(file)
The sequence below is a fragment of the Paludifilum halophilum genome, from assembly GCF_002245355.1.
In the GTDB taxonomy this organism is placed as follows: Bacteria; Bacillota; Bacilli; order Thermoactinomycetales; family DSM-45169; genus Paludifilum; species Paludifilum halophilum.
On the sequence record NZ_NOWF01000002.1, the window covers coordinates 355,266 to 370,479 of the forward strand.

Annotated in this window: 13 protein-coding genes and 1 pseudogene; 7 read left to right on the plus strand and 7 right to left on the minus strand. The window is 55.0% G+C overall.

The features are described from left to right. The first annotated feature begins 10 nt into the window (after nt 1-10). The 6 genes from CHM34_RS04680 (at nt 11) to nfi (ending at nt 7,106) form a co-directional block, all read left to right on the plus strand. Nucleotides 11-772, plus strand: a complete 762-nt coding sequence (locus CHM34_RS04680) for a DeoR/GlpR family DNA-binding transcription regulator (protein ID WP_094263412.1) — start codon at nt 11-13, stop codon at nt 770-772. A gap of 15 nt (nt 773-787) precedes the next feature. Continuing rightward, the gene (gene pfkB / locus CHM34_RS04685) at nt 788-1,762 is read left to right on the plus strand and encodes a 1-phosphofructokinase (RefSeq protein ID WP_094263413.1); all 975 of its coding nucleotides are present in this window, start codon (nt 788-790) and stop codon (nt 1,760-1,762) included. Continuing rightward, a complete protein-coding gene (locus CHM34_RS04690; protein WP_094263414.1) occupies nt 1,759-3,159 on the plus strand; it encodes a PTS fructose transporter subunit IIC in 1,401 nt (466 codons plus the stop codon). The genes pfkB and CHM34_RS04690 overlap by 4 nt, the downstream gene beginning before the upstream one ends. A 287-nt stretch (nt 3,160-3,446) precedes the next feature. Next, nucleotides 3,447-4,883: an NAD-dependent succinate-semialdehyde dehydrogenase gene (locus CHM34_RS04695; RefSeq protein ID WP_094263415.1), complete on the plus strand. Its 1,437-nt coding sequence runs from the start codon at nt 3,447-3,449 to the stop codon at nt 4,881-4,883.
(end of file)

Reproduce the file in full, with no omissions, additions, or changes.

The sequence below is a fragment of the Paludifilum halophilum genome, from assembly GCF_002245355.1.
In the GTDB taxonomy this organism is placed as follows: Bacteria; Bacillota; Bacilli; order Thermoactinomycetales; family DSM-45169; genus Paludifilum; species Paludifilum halophilum.
On the sequence record NZ_NOWF01000002.1, the window covers coordinates 355,266 to 370,479 of the forward strand.

Annotated in this window: 13 protein-coding genes and 1 pseudogene; 7 read left to right on the plus strand and 7 right to left on the minus strand. The window is 55.0% G+C overall.

The features are described from left to right. The first annotated feature begins 10 nt into the window (after nt 1-10). The 6 genes from CHM34_RS04680 (at nt 11) to nfi (ending at nt 7,106) form a co-directional block, all read left to right on the plus strand. Nucleotides 11-772, plus strand: a complete 762-nt coding sequence (locus CHM34_RS04680) for a DeoR/GlpR family DNA-binding transcription regulator (protein ID WP_094263412.1) — start codon at nt 11-13, stop codon at nt 770-772. A gap of 15 nt (nt 773-787) precedes the next feature. Continuing rightward, the gene (gene pfkB / locus CHM34_RS04685) at nt 788-1,762 is read left to right on the plus strand and encodes a 1-phosphofructokinase (RefSeq protein ID WP_094263413.1); all 975 of its coding nucleotides are present in this window, start codon (nt 788-790) and stop codon (nt 1,760-1,762) included. Continuing rightward, a complete protein-coding gene (locus CHM34_RS04690; protein WP_094263414.1) occupies nt 1,759-3,159 on the plus strand; it encodes a PTS fructose transporter subunit IIC in 1,401 nt (466 codons plus the stop codon). The genes pfkB and CHM34_RS04690 overlap by 4 nt, the downstream gene beginning before the upstream one ends. A 287-nt stretch (nt 3,160-3,446) precedes the next feature. Next, nucleotides 3,447-4,883: an NAD-dependent succinate-semialdehyde dehydrogenase gene (locus CHM34_RS04695; RefSeq protein ID WP_094263415.1), complete on the plus strand. Its 1,437-nt coding sequence runs from the start codon at nt 3,447-3,449 to the stop codon at nt 4,881-4,883.